This court will not reverse a conviction based on a denial of a motion for a continuance unless the denial is a clear abuse of discretion.  State v. Rainer, 411 N.W.2d 490, 495 (Minn. 1987).  A reviewing court must determine whether, in light of the circumstances before the trial court when the defendant made the motion for continuance, the decision prejudiced the defendant by materially affecting the outcome of the trial.  State v. Turnipseed, 297 N.W.2d 308, 311 (Minn. 1980).

Continuances should not be granted upon the verbal statements of counsel, made as were those in question, or upon the mere suspicion that absent witnesses may be needed at the trial.  A substantial reason for a continuance must be properly shown. 


State v. Fay, 88 Minn. 269, 270, 92 N.W. 978, 979 (1903).

In determining if a trial court’s denial of a continuance to locate a witness violated a defendant’s constitutional rights, this court focuses on whether the defendant showed that he could have found the missing witness within a reasonable time and whether the witness would have provided favorable, noncumulative evidence.  State v. King,414 N.W.2d 214, 219 (Minn. App. 1987), review denied, (Minn. Jan. 15, 1988); see also State v. Llloyd, 345 N.W.2d 240, 247 (Minn. 1984) (affirming the trial court’s denial of a one - to two-week continuance so the defendant could persuade uncooperative witnesses to testify, because defendant made no offer of proof as to testimony and did not explain why the witnesses would cooperate if given more time).

Appellant contends that he was prejudiced by the trial court’s denial of his continuance motion because it prevented him from obtaining paid counsel, contacting witnesses, and presenting a better-prepared defense.  The trial court denied appellant’s continuance motion stating that the jury had already been impaneled.  Not only did appellant request a continuance after the jury was impaneled and before the trial was to begin, but he did so on the mere oral statements of counsel that he wanted more time to obtain witnesses.  Appellant’s offer of proof was not sufficient, he did not identify any specific witnesses that needed to be obtained, and he failed to identify what the alleged witnesses’ testimony might be.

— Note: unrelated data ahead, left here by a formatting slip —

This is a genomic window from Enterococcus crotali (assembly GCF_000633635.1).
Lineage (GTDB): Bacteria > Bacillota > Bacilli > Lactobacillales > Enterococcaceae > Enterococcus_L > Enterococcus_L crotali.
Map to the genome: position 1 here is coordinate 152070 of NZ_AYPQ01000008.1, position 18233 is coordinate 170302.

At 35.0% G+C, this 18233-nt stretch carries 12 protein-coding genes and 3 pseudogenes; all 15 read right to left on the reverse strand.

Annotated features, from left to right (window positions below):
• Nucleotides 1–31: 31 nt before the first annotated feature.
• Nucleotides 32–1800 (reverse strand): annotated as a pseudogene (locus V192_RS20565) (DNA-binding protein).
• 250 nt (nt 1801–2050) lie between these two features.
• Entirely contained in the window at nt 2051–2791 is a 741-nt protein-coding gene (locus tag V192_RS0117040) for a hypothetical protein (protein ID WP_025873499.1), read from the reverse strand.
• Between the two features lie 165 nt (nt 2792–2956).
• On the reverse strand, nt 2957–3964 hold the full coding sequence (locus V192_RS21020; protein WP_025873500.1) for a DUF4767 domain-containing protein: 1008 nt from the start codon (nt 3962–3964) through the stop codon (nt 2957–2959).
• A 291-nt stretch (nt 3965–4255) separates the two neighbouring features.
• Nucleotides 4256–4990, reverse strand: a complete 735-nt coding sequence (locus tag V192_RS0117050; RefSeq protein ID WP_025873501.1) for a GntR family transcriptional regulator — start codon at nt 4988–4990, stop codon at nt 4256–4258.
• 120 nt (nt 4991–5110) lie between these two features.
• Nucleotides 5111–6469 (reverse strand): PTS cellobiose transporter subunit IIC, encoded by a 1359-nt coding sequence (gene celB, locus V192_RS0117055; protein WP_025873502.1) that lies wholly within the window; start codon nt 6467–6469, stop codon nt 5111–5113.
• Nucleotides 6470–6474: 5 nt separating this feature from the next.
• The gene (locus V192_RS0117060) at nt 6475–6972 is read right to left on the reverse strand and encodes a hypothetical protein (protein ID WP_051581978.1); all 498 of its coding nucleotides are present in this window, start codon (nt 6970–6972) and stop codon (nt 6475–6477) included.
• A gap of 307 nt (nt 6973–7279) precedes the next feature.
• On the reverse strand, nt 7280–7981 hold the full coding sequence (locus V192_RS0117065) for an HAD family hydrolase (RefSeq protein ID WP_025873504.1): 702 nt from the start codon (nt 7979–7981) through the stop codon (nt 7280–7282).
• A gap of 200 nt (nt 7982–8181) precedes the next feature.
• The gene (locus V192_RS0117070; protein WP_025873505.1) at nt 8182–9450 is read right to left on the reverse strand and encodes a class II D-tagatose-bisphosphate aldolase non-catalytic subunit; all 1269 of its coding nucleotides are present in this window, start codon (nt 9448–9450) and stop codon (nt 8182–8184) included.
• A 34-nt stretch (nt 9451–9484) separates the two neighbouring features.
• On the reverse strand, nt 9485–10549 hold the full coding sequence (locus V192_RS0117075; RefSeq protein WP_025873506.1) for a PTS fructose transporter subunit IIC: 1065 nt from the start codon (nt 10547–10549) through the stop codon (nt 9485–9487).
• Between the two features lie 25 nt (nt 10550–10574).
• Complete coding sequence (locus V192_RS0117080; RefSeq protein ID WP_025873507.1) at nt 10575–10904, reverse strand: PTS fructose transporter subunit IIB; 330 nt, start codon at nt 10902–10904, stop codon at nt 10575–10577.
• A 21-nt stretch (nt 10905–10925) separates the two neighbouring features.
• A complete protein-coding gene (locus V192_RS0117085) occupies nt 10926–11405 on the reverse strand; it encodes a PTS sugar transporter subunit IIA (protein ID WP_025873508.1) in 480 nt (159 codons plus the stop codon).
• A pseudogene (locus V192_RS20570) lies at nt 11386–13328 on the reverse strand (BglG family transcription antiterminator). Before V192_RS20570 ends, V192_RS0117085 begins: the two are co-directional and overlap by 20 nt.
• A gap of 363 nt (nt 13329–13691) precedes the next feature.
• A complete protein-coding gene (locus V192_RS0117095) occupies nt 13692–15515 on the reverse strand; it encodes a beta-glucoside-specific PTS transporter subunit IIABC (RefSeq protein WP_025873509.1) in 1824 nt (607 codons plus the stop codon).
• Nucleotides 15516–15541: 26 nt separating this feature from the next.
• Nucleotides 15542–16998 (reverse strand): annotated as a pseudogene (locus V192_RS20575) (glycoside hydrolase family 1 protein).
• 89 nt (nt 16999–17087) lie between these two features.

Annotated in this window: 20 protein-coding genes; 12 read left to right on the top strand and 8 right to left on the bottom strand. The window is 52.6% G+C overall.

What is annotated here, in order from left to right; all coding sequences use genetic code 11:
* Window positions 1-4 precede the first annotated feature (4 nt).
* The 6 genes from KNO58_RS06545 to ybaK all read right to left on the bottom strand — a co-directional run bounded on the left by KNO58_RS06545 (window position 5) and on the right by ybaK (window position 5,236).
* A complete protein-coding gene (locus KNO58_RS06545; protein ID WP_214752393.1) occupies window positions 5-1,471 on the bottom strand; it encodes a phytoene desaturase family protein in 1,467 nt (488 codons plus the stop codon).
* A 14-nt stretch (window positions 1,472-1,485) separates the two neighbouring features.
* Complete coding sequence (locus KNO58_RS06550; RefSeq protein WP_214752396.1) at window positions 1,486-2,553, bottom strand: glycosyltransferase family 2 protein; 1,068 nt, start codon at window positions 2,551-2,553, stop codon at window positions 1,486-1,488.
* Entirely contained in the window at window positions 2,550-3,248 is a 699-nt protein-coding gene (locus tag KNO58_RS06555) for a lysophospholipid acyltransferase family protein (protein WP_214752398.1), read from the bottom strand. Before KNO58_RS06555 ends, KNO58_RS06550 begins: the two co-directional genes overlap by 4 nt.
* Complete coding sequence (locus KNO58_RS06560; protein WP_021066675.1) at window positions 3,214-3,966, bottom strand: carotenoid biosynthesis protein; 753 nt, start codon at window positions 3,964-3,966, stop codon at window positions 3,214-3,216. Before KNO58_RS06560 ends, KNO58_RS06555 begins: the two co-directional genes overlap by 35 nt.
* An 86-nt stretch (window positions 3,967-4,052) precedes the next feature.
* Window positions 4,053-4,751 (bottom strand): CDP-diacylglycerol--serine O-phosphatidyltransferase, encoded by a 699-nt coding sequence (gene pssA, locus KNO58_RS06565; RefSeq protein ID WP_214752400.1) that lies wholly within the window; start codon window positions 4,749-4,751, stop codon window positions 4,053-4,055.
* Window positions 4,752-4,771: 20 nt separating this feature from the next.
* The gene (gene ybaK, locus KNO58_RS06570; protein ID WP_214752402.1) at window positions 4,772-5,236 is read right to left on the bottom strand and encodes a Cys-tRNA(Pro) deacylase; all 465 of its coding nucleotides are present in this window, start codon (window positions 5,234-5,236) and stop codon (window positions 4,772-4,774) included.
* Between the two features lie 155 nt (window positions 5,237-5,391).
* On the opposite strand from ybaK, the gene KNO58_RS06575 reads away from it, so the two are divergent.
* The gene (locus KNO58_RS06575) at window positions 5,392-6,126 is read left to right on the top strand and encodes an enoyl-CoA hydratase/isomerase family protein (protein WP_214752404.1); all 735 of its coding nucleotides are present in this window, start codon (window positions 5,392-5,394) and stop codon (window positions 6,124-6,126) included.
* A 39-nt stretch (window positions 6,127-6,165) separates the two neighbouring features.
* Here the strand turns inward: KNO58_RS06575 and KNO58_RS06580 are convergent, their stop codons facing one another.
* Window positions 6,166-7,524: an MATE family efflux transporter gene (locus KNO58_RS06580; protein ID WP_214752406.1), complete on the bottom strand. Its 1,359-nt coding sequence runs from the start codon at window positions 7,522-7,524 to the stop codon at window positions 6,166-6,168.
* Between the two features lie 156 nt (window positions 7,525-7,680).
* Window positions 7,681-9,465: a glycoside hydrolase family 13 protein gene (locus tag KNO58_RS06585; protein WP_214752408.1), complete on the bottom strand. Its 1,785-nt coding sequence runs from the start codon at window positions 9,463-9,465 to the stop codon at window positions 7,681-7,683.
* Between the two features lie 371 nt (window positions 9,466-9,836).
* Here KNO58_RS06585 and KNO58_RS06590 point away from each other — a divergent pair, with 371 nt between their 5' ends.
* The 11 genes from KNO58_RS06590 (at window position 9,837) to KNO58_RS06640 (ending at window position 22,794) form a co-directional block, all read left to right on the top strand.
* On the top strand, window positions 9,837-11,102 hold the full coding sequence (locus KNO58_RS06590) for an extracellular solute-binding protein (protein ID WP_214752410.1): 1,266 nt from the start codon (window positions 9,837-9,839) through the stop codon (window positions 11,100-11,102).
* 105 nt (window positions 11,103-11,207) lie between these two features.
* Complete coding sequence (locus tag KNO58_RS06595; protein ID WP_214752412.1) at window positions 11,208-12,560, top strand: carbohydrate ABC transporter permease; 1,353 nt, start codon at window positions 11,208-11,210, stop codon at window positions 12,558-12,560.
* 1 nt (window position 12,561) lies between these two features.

Appellant also claims that the trial court abused its discretion by denying his waiver of a speedy trial, because he had to go to trial unprepared and without witnesses.  For this proposition appellant relies on two cases concerning whether a defendant has waived his right to a speedy trial, not whether a court abused its discretion in denying a waiver of a speedy trial.  See State v. Dehler, 257 Minn. 549, 557, 102 N.W.2d 696, 703 (1960) (holding that an accused has waived his right to a speedy trial when he fails to assert his right arising out of any irregularity in the proceedings before his trial); State v. Genung, 481 N.W.2d 130, 132 (Minn. App. 1992) (finding that defendant waived his right to a speedy trial by agreeing to two continuances and the postponement of the presentment of a grand jury indictment until after the trial of his accomplice), review denied (Minn. Apr. 13, 1992).

Because appellant requested a continuance on the morning of the trial and did not provide a substantial reason why the continuance was necessary or show how this denial prejudiced him, the trial court did not abuse its discretion in denying appellant’s continuance motion.






[1] The sentencing guidelines grid shows that appellant’s sentence is 49 to 53 months because his offense has a severity level of six and his criminal-history score is five.  Minn. Sent. Guidelines IV.